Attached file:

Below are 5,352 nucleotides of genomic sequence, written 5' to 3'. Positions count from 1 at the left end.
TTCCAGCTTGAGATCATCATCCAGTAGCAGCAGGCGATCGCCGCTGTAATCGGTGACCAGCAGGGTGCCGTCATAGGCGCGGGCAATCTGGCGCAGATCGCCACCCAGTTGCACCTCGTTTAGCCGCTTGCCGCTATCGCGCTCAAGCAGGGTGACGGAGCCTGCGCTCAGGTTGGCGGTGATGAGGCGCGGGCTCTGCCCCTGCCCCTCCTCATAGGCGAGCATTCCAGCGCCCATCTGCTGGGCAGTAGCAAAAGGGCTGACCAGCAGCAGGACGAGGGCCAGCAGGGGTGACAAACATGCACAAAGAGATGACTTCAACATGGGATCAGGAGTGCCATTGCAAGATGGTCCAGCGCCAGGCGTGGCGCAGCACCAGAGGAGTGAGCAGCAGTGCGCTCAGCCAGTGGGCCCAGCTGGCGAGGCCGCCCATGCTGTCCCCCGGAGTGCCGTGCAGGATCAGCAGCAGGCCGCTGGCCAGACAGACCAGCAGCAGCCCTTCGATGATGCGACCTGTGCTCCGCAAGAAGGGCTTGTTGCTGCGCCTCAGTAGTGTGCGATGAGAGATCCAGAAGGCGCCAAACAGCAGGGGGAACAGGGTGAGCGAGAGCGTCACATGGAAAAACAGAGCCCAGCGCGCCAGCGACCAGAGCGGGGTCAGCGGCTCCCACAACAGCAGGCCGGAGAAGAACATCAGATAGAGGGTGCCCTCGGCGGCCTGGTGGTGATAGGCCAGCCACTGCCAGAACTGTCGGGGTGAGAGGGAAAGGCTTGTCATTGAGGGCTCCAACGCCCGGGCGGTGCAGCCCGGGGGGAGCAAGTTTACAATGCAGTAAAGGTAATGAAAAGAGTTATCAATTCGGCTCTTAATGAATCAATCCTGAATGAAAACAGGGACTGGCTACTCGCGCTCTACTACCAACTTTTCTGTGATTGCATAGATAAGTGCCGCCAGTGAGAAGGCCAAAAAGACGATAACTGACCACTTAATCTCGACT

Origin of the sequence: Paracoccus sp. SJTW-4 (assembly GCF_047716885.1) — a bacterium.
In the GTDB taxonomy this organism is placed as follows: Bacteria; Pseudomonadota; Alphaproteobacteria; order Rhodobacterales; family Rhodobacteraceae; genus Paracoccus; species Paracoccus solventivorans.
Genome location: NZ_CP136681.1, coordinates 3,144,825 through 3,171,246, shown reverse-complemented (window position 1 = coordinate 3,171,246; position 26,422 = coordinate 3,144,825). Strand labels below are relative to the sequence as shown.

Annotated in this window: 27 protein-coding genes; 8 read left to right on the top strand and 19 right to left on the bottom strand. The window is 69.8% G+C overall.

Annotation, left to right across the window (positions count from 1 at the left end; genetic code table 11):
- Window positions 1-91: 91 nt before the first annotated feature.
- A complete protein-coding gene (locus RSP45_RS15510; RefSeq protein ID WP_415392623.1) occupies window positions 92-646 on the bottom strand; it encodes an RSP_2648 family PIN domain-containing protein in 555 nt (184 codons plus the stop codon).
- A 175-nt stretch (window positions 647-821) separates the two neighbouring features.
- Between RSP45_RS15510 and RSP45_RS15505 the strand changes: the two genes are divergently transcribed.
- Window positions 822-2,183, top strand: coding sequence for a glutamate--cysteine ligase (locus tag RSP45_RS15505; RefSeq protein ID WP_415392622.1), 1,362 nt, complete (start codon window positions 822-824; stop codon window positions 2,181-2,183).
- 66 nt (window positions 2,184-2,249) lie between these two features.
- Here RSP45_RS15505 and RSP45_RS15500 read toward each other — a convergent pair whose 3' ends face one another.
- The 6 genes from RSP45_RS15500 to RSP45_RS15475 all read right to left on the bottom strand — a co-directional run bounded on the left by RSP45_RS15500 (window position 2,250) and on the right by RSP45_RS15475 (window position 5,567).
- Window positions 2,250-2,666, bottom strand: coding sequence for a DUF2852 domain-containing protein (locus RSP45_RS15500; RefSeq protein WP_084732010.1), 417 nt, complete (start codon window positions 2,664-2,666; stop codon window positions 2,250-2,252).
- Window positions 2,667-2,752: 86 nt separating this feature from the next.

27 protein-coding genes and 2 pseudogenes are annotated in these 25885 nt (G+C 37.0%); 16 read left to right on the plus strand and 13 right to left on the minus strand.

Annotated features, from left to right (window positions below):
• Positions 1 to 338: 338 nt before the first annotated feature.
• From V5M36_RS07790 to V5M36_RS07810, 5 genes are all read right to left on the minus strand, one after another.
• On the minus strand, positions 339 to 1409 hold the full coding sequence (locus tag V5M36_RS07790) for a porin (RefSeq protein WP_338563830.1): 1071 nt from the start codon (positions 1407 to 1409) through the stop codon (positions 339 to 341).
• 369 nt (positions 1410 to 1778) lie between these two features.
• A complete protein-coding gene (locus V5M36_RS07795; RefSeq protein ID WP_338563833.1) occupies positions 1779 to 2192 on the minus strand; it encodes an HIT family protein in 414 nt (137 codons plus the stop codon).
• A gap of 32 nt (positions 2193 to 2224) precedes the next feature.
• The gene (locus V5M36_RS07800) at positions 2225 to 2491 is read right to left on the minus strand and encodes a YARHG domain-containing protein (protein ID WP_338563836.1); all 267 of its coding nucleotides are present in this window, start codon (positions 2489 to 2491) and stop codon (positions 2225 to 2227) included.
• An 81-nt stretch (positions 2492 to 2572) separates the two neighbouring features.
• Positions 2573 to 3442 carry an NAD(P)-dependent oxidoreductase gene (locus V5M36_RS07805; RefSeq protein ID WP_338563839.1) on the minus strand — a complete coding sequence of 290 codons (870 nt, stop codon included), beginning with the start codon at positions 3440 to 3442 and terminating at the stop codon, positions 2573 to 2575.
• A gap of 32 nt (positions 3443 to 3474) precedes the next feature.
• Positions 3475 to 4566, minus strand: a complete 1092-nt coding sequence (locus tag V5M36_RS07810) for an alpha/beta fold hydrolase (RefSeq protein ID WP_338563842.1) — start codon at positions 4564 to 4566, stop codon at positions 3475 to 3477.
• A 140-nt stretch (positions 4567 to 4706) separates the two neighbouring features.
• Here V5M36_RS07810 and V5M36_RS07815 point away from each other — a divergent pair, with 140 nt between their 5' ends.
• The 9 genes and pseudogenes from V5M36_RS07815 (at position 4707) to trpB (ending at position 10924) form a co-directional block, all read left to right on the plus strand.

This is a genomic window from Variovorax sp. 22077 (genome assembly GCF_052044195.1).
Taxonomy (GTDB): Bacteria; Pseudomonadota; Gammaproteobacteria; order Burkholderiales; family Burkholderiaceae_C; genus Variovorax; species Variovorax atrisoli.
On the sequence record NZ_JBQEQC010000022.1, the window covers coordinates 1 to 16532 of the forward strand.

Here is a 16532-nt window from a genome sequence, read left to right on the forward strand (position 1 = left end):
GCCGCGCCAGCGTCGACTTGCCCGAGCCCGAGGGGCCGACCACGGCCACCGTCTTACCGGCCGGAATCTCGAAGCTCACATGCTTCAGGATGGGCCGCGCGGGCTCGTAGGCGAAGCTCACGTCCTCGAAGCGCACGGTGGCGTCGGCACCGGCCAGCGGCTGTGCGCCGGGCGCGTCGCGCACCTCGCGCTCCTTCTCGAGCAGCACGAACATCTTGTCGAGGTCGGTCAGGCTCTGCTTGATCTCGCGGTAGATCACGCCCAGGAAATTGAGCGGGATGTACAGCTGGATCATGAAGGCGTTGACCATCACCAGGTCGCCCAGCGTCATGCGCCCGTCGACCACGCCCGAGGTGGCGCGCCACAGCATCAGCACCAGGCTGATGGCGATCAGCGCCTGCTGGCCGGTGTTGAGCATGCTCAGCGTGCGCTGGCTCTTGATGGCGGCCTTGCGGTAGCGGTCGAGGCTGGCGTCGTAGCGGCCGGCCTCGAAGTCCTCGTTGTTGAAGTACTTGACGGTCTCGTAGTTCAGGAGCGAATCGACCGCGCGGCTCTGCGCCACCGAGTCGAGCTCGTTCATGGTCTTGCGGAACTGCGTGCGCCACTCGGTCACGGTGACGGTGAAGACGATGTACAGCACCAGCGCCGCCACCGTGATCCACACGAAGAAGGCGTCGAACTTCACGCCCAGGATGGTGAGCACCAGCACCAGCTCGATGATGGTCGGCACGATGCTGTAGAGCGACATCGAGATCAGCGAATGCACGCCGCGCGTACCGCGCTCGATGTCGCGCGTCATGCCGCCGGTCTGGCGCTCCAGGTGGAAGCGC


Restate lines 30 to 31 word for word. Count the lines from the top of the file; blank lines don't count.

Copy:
• Positions 3475 to 4566, minus strand: a complete 1092-nt coding sequence (locus tag V5M36_RS07810) for an alpha/beta fold hydrolase (RefSeq protein ID WP_338563842.1) — start codon at positions 4564 to 4566, stop codon at positions 3475 to 3477.
• A 140-nt stretch (positions 4567 to 4706) separates the two neighbouring features.